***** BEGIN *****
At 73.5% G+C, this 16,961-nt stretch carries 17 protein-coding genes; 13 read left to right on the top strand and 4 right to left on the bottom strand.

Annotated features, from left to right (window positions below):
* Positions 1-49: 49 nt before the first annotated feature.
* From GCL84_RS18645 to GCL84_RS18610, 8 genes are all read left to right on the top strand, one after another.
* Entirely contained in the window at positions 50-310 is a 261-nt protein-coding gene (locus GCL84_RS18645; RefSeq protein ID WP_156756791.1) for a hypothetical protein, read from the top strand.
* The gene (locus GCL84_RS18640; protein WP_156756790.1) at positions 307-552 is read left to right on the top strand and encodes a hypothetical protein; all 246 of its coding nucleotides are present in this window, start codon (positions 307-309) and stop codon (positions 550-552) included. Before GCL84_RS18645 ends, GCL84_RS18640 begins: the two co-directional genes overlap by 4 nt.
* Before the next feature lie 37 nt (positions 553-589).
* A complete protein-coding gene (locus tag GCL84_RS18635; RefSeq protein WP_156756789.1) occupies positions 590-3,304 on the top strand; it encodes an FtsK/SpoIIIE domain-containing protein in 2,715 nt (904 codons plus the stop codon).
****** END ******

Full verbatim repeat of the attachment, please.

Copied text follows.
At 73.5% G+C, this 16,961-nt stretch carries 17 protein-coding genes; 13 read left to right on the top strand and 4 right to left on the bottom strand.

Annotated features, from left to right (window positions below):
* Positions 1-49: 49 nt before the first annotated feature.
* From GCL84_RS18645 to GCL84_RS18610, 8 genes are all read left to right on the top strand, one after another.
* Entirely contained in the window at positions 50-310 is a 261-nt protein-coding gene (locus GCL84_RS18645; RefSeq protein ID WP_156756791.1) for a hypothetical protein, read from the top strand.
* The gene (locus GCL84_RS18640; protein WP_156756790.1) at positions 307-552 is read left to right on the top strand and encodes a hypothetical protein; all 246 of its coding nucleotides are present in this window, start codon (positions 307-309) and stop codon (positions 550-552) included. Before GCL84_RS18645 ends, GCL84_RS18640 begins: the two co-directional genes overlap by 4 nt.
* Before the next feature lie 37 nt (positions 553-589).
* A complete protein-coding gene (locus tag GCL84_RS18635; RefSeq protein WP_156756789.1) occupies positions 590-3,304 on the top strand; it encodes an FtsK/SpoIIIE domain-containing protein in 2,715 nt (904 codons plus the stop codon).